Video

Video Nigerians Welcome Buhari's Return to Power

Crowds of jubilant Nigerians nationwide have celebrated the return to power of former military ruler Muhammadu Buhari. The retired army general won this year's presidential election with more than 2 million votes more than incumbent President Goodluck Jonathan. Buhari's supporters hope he can strengthen the country's economy and security once he takes office in late May. Zlatica Hoke has this story.
Video

Video Report: State of Black America a 'Tale of Two Nations'

The National Urban League has described this year's "State of Black America" report as a "tale of two nations." The group's annual report, released earlier this month (March), found that under an equality index African Americans had only 72% parity compared to whites in areas such as education, economics, health, social justice and civic engagement. It’s a gap that educators and students at Brooklyn’s Medgar Evers College are looking to close. VOA's Daniela Schrier reports from the school.
Video

Video Film Tells Story of Musicians in Mali Threatened by Jihadists

At this year's annual South by Southwest film and music festival in Austin, Texas, some musicians from Mali were on hand to promote a film about how their lives were upturned by jihadists who destroyed ancient treasures in the city of Timbuktu and prohibited anyone from playing music under threat of death. As VOA’s Greg Flakus reports from Austin, some are afraid to return to their hometowns even though the jihadists are no longer in control there.
Video

Video Gamma Ray Observatory to Open Soon in Mexico

American and Mexican scientists have completed construction of the world's largest gamma ray observatory, situated high in central Mexico’s Sierra Negra Mountain. The observatory's huge array of water-based detectors will soon start discovering secrets about black holes and supernovas. VOA’s George Putic reports.
Video

Video Ebola Vaccine Trials Underway in West Africa

Ebola has claimed the lives of more than 10,000 people in West Africa. Since last summer, researchers have rushed to get anti-Ebola vaccines into clinical trials. While it's too early to say that any of the potential vaccines work, some scientists say they are seeing strong results from some of the studies. VOA's Carol Pearson reports.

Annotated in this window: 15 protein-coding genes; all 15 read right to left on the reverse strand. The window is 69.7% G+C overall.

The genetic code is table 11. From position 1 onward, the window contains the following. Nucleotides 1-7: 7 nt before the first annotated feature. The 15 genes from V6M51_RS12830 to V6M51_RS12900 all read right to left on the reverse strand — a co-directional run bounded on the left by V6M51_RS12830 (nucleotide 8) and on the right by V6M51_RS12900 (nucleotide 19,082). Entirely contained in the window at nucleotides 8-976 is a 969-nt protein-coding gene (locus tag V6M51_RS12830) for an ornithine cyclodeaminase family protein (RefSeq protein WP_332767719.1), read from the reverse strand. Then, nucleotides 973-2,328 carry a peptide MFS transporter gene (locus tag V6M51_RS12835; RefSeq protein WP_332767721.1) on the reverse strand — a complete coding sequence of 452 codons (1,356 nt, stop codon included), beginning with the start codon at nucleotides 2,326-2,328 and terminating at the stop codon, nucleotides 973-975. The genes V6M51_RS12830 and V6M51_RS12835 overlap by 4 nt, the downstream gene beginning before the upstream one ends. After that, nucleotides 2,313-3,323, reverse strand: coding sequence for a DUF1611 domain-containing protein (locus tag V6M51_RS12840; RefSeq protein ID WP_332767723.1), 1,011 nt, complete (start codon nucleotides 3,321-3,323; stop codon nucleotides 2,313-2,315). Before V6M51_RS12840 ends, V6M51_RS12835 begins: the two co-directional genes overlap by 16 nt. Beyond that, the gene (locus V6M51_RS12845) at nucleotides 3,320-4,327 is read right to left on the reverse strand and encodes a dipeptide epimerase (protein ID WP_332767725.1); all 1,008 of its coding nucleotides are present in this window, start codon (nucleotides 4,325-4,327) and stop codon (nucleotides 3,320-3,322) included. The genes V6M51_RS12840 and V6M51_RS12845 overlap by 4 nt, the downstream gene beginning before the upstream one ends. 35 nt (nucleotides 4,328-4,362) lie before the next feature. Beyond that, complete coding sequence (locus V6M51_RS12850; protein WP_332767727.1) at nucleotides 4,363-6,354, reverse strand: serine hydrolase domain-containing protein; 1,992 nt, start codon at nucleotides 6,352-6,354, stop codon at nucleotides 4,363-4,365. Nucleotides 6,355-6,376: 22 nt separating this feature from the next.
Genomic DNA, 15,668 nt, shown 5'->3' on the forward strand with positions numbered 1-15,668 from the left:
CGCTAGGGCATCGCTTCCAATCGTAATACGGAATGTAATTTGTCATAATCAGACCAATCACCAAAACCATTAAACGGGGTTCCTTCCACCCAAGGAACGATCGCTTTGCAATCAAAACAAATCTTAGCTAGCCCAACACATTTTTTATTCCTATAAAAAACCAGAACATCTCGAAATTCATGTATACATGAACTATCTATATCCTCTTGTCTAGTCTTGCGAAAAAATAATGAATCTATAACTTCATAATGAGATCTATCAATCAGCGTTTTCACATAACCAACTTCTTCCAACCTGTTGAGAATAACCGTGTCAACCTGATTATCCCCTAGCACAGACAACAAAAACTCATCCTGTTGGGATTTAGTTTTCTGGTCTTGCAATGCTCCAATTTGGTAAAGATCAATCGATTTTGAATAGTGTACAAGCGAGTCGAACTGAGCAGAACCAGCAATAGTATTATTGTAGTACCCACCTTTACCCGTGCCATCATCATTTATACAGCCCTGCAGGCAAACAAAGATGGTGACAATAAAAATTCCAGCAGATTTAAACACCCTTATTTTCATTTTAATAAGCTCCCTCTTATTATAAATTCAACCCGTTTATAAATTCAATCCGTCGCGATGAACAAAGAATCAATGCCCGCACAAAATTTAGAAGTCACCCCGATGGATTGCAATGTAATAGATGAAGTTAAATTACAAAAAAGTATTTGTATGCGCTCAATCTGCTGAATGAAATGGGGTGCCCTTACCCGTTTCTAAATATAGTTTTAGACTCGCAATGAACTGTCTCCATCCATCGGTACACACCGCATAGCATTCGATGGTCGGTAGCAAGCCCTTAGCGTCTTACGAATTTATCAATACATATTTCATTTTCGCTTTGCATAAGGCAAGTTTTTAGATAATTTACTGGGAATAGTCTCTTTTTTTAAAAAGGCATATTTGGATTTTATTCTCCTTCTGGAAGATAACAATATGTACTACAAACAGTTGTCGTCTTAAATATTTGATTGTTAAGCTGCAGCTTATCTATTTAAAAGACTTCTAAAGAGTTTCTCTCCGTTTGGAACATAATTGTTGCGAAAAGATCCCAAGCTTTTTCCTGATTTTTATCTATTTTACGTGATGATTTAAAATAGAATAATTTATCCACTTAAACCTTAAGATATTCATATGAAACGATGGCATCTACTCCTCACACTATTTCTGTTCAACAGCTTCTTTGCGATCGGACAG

Video

Video Philippines Wants Tourists Spending Money at New Casinos

Tourism is a multi-billion dollar industry in the Philippines. Close to five million foreign visitors traveled there last year, perhaps lured by the country’s tropical beaches. But Jason Strother reports from Manila that the country hopes to entice more travelers to stay indoors and spend money inside new casinos.
Video

Video Civilian Casualties Push Men to Join Rebels in Ukraine

The continued fighting in eastern Ukraine and the shelling of civilian neighborhoods seem to be pushing more men to join the separatist fighters. Many of the new recruits are residents of Ukraine made bitter by new grievances, as well as old. VOA's Patrick Wells reports.
Video

Video Islamic State Prisoners Talk of Curiosity, God, Regret

Islamic State fighter, a prisoner of Kurdish YPG forces, asked his family asking for forgiveness: "I destroyed myself and I destroyed them along with me." The Syrian youth was one of two detainees who spoke to VOA’s Kurdish Service about the path they chose; their names have been changed and identifying details obscured. VOA's Zana Omer reports.
Video

Video Germanwings Findings Raise Issue of Psychological Testing for Pilots

More is being discovered about the co-pilot in the crash of Germanwings Flight 9525 in the French Alps. Investigators say he was hiding a medical condition, raising questions about the mental qualifications of pilots. VOA's Carolyn Presutti reports.
Video

Video Liberia's Almost Last Ebola Patient Grateful but Still Grieving

Beatrice Yardolo was to make history as Liberia’s last Ebola patient. Liberians recently started counting down 42 days, the period that has to go by without a single new infection until the World Health Organization can declare a country Ebola-free. That countdown stopped on March 20 when there was another new case of Ebola, making Yardolo’s story a reminder that Ebola is far from over. Benno Muchler reports from Monrovia.
Video

Video Cambodian Land Grabs Threaten Traditional Communities

Indigenous communities in Cambodia's Ratanakiri province say the government’s economic land concession policy is taking away their land and traditional way of life, making many fear that their identity will soon be lost. Local authorities, though, have denied this is the case. VOA's Say Mony went to investigate and filed this report, narrated by Colin Lovett.

VOA Blogs

Circumventing Censorship

An Internet Primer for Healthy Web Habits

As surveillance and censoring technologies advance, so, too, do new tools for your computer or mobile device that help protect your privacy and break through Internet censorship.
More